Sara Phim - The most beautiful girl in the universe

In the year prior to his death, Sara’s grandfather built a mountain. The neighbours – watching speculatively as he hauled the rubblecart up the ever increasing mass of shale and scree – all agreed that it seemed a very impressive mountain, certainly the best the county had seen in at least a megade. Yet they wondered, too, at his motivations – for old Heth had never been one for religion, never been a church tied man. His life had been spent in the fields of the Long Fyl, amidst stretches of riser grain and stands of reaching willows – out in the open, away from the parhelion shade of the Mount.
“He’s making his peace,’ the neighbours finally declared, in their quiet, secret manner. “Working his way back toward the lord…”
It was a worthy mountain, they decided.
Sara’s grandfather died a week after the mountain was finished. They interred him at the summit, amongst the drifts of newborn snow, already curing, hardening toward glaciation. His skin was red against the ice – he was naked, curled onto his side, knees drawn up to his chest. Sara, glimpsing the proceedings through the massed ranks of sons and daughters, cousins, demi-cousins and grandchildren, thought he looked like nothing so much as a tight little seed, a little hermetic cell of life prior to the planting. She wondered whether he would be lonely when they all left, all alone in the icy sky. Then she wondered if he would, perhaps, be bored, and whether that was a worse ailment than loneliness. If he were bored perhaps he would never rise again.
She promised herself that she would return to the summit every month, to tell old red Heth about farm things – rot, yield and harvest – and to seek the greening shoots that signalled the cropper man’s return.
She broke the promise.
Her parents never returned to their farm, to their little cottage by the copse and the mile-made tenancy. Heth’s youngest brother, a moneyman from the city, inherited the Long Fyl, and he turned the land over to capecrown and the grazer beasts. Her parents moved to the city, where they took a room above a machinists shop in the eastern quarter. Heth’s mountain was just visible through the room’s sole, leaded window – growing white as winter descended and the overnight hoarfrost grew on the diamond panes. Every day for a month, while her parents went in search of work, she would sit there, staring off at Heth’s place, until the light drew in and the summit was swallowed up by the gloom and the rising fug of the city’s eventide fires. In her dreams, Sara saw him up there all alone, frozen into the earth, but she realised now that he would never be lonely, for he was near to the Long Fyl, near the farm, near the only place she could imagine weathering out the coming storm.
Then, at the end of that month – the darkest in Sara’s short life, with the clouds and the coalsmoke ringing in around the city, hemming her in – they moved once more and Heth was lost to view.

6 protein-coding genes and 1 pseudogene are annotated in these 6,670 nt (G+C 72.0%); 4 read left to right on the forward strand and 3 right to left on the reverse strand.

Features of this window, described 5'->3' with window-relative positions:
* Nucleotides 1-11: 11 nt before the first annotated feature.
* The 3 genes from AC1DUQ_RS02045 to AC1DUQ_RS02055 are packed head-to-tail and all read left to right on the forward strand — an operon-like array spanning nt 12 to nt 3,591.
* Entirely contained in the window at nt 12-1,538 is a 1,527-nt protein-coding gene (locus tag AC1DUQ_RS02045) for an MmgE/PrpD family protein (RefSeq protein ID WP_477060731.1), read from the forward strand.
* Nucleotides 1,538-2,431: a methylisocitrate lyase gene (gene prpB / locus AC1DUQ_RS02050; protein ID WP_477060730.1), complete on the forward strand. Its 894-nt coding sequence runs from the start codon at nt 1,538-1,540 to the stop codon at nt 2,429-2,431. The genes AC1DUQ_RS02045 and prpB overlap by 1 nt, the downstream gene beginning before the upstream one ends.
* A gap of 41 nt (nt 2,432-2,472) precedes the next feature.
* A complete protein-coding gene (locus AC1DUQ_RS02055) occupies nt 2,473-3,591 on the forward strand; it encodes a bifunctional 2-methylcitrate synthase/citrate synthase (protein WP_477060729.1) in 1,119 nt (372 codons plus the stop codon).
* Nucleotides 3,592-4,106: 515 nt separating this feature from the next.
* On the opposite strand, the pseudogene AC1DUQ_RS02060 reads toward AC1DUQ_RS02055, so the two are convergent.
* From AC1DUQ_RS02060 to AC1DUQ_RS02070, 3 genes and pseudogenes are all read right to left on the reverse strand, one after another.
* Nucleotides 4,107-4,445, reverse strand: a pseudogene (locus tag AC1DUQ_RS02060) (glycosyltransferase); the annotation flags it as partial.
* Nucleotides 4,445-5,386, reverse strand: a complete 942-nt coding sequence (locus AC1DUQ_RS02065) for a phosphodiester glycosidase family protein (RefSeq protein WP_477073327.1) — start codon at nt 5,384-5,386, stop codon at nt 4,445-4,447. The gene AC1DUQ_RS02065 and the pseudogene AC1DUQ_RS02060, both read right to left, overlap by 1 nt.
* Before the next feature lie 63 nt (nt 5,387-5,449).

The farm was gone, her father said. She would have to accept that. In a way, he added, they had been lucky. There were opportunities here, chances apart from the village life. They could make something of this.
Something better than a mountain? Sara wondered.

It took her seven years to realise exactly how wrong her father was. The moment of understanding came as she was perched upon the parapet of the Acadamy’s cloister, silent and still, at one with the grime and the decrepitude. She was hiding from Hildegard, who, during a particularly boring fourth form, had idly declared that she was going to break both of Sara’s arms. It was just the sort of thing the girl could do – for she was an outlander, born off planet, back at Berkalaqe – the cluster’s capital. She was white while all the other girls were red – she had pale, straw-yellow hair done in the Berkalaque style, drawn away from her fringe into a dense net of plaits, while the other girls wore theirs long, in the manner prescribed by the Chapterhouse. She was short while they were tall, strong and thick of wrist and arm while they were lean and gracile and fragile. She was still ungainly in the quarter gravity, still ill adjusted, but she was stronger than any girl in the school, and perhaps – some whispered – than any planetsider in the city.
Hildegard hated it here, hated living on little green Falk. She hated the unfamiliar seasons, the too-hot twinned suns, the intense, medieval backwardness of the economy, so confronting after a privileged childhood in high-Berkalaque society. Most of all she hated the girls, for they were beautiful – limber, redskin angels – and chief amongst all that she hated was Sara, for she was the most beautiful of all.
This came as a shock to Sara, who had always thought of herself as thin limbed, sunburnt, gangly. Hildegard, however, was a sophisticate, and would brook no such self effacing gesture. She would destroy her – she would break her…
…If only she could find her.